I found myself cursing The Oracle Delfina. The only thing that had got me through the conversation with Jill Wasserman was the sincerest hope that the pain wracking my body might kill me. Having informed me that this would not be the case, the Oracle was denying me all hope.

It will benefit you to know you will be visited by Mr. Tomlinson and that killing him is not an option. Also, you will be visited by two more gentlemen who will bring you more news. It would be prudent to remain civil and calm. It will not improve anything, but it will avoid making it all much worse.

I have written a phone number on the back of this letter. It will prove useful, later. In the meantime, do not worry about your car as it is too late.

Always wishing you the best!

The Oracle Delfina

I crumpled the letter in aggravation and went through my wallet to find the number for the garage.

Dialing the number,I had not even begun to form a strategy as to how I was going to get my car back or obtain any kind of working transportation when a young woman’s voice came on the line, “Silver Streak Towing. What is your towing need?”

“I’m sorry, I must have dialed the wrong number. I was trying to reach Dan at . . .” I hesitated and turned over the card.

“Dan Sandclaire,” the young woman informed me, “has forwarded all his calls to our shop.”

“Ummm . . . what?” I asked, having never experienced this sort of arrangement before.

“Dan’s shop is closed and he forwarded his calls to our . . .”she resumed.

“When you say closed,” I cut in a fast peek at a wall clock, “do you mean for lunch?”

“No, for the day,” she answered unperturbed.

“But it’s not even three o’clock! They’re open until 5,” I protested.

“Yes, that’s correct. But Dan had a family emergency, so he had to close early,” she said patiently.

“When will he be back?” I asked, hearing the $75-a-day charges starting to multiply.

“He said that he might be back Monday,” she said.

“Did he, by any chance, leave another number? I need to get my car,” I said calmly, thinking about how I would get the Ion out of a locked and closed lot, assuming it would even start.

“No, I’m sorry, he didn’t,” she said.

“Can you take a message and let him know Cusper Lynn called at,” I looked up at the clock again, “2:47, and wanted to pay for my car.”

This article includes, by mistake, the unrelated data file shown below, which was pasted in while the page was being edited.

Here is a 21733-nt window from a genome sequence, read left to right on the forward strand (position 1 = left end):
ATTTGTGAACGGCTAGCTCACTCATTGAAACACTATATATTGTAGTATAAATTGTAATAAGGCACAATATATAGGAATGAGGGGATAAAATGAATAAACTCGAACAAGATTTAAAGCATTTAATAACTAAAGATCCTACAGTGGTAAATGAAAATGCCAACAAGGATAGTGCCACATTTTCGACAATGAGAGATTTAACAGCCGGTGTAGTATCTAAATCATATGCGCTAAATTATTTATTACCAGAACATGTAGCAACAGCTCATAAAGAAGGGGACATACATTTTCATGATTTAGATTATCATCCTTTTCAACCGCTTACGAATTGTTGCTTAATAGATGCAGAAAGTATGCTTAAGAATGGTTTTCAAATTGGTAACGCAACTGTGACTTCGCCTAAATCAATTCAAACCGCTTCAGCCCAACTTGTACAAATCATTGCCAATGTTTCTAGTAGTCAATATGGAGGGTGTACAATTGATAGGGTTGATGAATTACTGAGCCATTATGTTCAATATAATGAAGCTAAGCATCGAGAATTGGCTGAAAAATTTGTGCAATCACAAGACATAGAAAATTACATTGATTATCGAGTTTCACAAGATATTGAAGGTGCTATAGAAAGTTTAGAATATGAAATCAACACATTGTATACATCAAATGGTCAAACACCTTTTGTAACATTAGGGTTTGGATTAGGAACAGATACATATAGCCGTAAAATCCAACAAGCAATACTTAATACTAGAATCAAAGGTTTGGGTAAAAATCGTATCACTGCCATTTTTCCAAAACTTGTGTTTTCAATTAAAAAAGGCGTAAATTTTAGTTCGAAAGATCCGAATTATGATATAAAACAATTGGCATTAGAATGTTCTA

“I’m sorry, this isn’t an answering service. This is Silver Streak Towing. We can help with your towing needs.”

I had a flash of inspiration. “Great, then you can tow my Saturn from Dan’s to my office?”

“I’m sorry, Sir, but Dan’s is closed and there is no after-hours number for them. Please feel free to call us in the future if you have other towing needs,” she finished and hung up.

I cradled the phone and considered the words of The Oracle Delfina: “In the meantime, do not worry about your car as it is too late.”

What exactly did that mean? Had I, in a fit of pique, thrown aside my trusty Saturn Ion? Were we to be permanently parted from one another? Also, what exactly did she mean by “Survive” this project? Would I possess all of my limbs and digits? Would I enjoy my basic freedom? What was survival, after all, and was it really something worth aspiring to?

I drew another deep breath, mastering the rising chaos and panic that now assaulting me. All it was going to do was make me older and hasten my death. I willed away those useless chemicals and considered my present situation.

First, I was without money. This was not a novel situation, but it was an experience I’d been hoping to leave behind as a misfortune of circumstances and past poor choices in personal relations never again to be revisited as a specific challenge.

Second, I was without transportation. This was, upon consideration, a more pressing issue, as I needed to get out and discover where the other members of this misbegotten project had fled. Then, in a slow and dawning realization, it occurred to me that I might very well be without the basic means to pull off this webinar despite everything I’d done. I did not know the whereabouts of Gadget, Abby Norman, Gene (whose presence was of only marginal significance) and Matt Tomlinson (who I’d resolved to strangle). This realization filled me with a cold and paralyzing terror.